Each boss encounter is distinct and all the fights require some understanding of mechanics, regardless of mode. Solo and Veteran mode are appropriately forgiving, but while I wouldn’t say they are tough, these modes require a bit more personal responsibility on the part of the players than most other flashpoints. I’m okay with that. Crisis’ Solo mode is the first not to include the GSI Support Droid which is so ridiculously powerful that it makes the players irrelevant and we end up more spectators than participants in the action. In my book, this change is a good one, and while I haven’t run solo mode to death, it feels on par with a tougher planetary heroic, which is where I’d imagine it should be.

Master Mode, on the other hand, is no joke; it is easily the most difficult Master Mode Flashpoint in the game. Because of real life concerns, my usual crew hasn’t yet seen the final boss, but so far fights are big and satisfying challenges, as they should be for the toughest mode.

I do have some nits to pick however. As cool as Umbara is, I do feel like it should be darker. While the first third takes place on a high-tech train, and it’s reasonable that the outdoor boss areas be illuminated, I wish the rest of the environment had better evoked the world’s appearance in The Clone Wars where the characters were often seen in silhouette and it seemed monsters could jump out of murky shadows at any moment. Umbara’s shadowy nature is right there in its name, but both Ilum and Imperial Taris are darker, and when I recall how well another flashpoint, Kaon Under Siege used darkness, it makes me think Crisis could’ve used a bit more shadowy atmosphere.

I do want to discuss the rewards. I discovered the hard way that the Umbara stronghold was the first to be released that also did not come with an increase in the cap on the maximum number of strongholds, so I am not yet able to purchase it. Because of my attachment to the other strongholds and the time I put in decorating them, I don’t think I’ll be unlocking Umbara until the cap is raised. Given my fondness for decorating, this is a bit of a bummer.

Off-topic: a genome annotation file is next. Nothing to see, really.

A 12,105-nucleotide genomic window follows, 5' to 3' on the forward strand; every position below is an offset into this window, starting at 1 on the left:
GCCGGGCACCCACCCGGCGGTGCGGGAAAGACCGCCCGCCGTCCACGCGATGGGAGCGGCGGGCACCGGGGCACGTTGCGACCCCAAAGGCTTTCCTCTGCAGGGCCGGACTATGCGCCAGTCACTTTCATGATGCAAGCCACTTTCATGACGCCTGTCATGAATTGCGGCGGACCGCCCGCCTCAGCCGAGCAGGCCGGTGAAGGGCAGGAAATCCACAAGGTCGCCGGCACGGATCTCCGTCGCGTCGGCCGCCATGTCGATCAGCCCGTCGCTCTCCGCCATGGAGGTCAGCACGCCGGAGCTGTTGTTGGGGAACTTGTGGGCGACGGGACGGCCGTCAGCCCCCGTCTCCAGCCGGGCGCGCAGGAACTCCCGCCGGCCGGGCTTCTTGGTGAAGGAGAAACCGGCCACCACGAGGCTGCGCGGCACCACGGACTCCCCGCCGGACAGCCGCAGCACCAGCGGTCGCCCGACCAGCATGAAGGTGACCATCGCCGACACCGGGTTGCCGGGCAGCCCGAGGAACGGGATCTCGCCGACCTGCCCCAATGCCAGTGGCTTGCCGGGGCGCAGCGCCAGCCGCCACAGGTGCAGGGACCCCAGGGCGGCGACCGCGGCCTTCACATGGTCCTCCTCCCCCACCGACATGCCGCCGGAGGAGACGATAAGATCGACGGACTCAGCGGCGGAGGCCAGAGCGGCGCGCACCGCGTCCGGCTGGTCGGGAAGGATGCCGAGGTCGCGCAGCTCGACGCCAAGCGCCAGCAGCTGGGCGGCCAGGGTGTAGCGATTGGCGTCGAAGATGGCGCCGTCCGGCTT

As for the other rewards that can be purchased with Alliance Recon Data, what we have is nice. I like the armor set, and a friend whose main character is a biochemist was overjoyed to see the return of reusable stims, medpacks and adrenals.

That said, there should be more. The flashpoint currency is character, not legacy based and has a weekly cap, but the value of the currency can vary widely between different characters. If you don’t have biochem as a crafting skill and don’t want (or already have) the stronghold, there is little else worth saving up for. No recipes for other crafters, no weapons, no dyes, no decorations. It is very easy to get to the point where Recon Data becomes useless to players. While I think that should happen eventually, it shouldn’t be after only a run or two.

I am glad to see that the bosses drop decorations, and that the drop rates are not ridiculously low like they are in other flashpoints, but I must say that I’m not at all a fan of the fact that the decos are holograms. I want an actual alien landshark in my stronghold, not a holographic one.

Once again, the achievement rewards are also anemic. Where are the trophies, the titles and other weird stuff to work towards? Crisis on Umbara is the only flashpoint without a trophy decoration. What’s up with that? Maybe I’m in the minority, but I’d rather have a trophy to hang on the wall of my stronghold than 20 Cartel Coins.

I made the same points regarding rewards and achievements in my review of the Iokath dailies. SWTOR has done well with these things before, and I think it’s fair to hold new content to those same standards.

I’d also like to see specific loot attached to the Master Mode version of the flashpoint. Because of the limited use for Alliance Recon Data, there should be extra incentives to run the flashpoint in its toughest mode. Given the 242 gear requirement and difficulty of the encounters, I don’t know what type of gear drops would be appropriate, but if I had a shot at a cool, rare vanity item, I’d gladly run the flashpoint again and again.

Part Two: Who Spoils the Spoilers?

The revelation of the traitor’s identity was probably and unfortunately the worst kept secret in recent SWTOR history. I’m probably being over-cautious to wait more than week before writing about it, but I’m sure there are many folks who don’t follow the SWTOR gossip and news as closely as I do. I figure better safe than sorry.

That said, let’s dive in! I managed to avoid having the traitor’s identity spoiled, but the general level of freak out in my social media feed pretty much insured that the traitor could only be Lana or Theron. Once I started the story, it was clear within the first dialogue scene that it was going to be Theron. So I can’t say I was shocked by the reveal.

Another reason I wasn’t that surprised is because it makes perfect sense that Theron is the traitor. I mean, of course, he is.

I like Theron Shan a lot, but the guy has enough issues to fill a comic book collection, and he chose a profession where betrayal is a part of doing business. First off, if the Outlander has made Dark Side choices or is even a little Sithy, the only surprise should be that it took Theron so long to make the heel turn. Nevertheless, even if your Outlander is like mine and made every Light Side choice, saved every unicorn and hugged every kitten, I buy Theron’s defection too. To him, that Outlander might seem too good to be true, and it’s not a stretch that he would pre-emptively self-sabotage the relationship. Why wouldn’t he? Ever since we first met Theron back during Rise of the Hutt Cartel, it’s been clear that he has chosen to nurse his abandonment and trust issues rather than deal with them.

Screwing things up is kinda what Theron does best, so I don’t think it’s out of bounds that he’d betray the leader of an Alliance he helped build.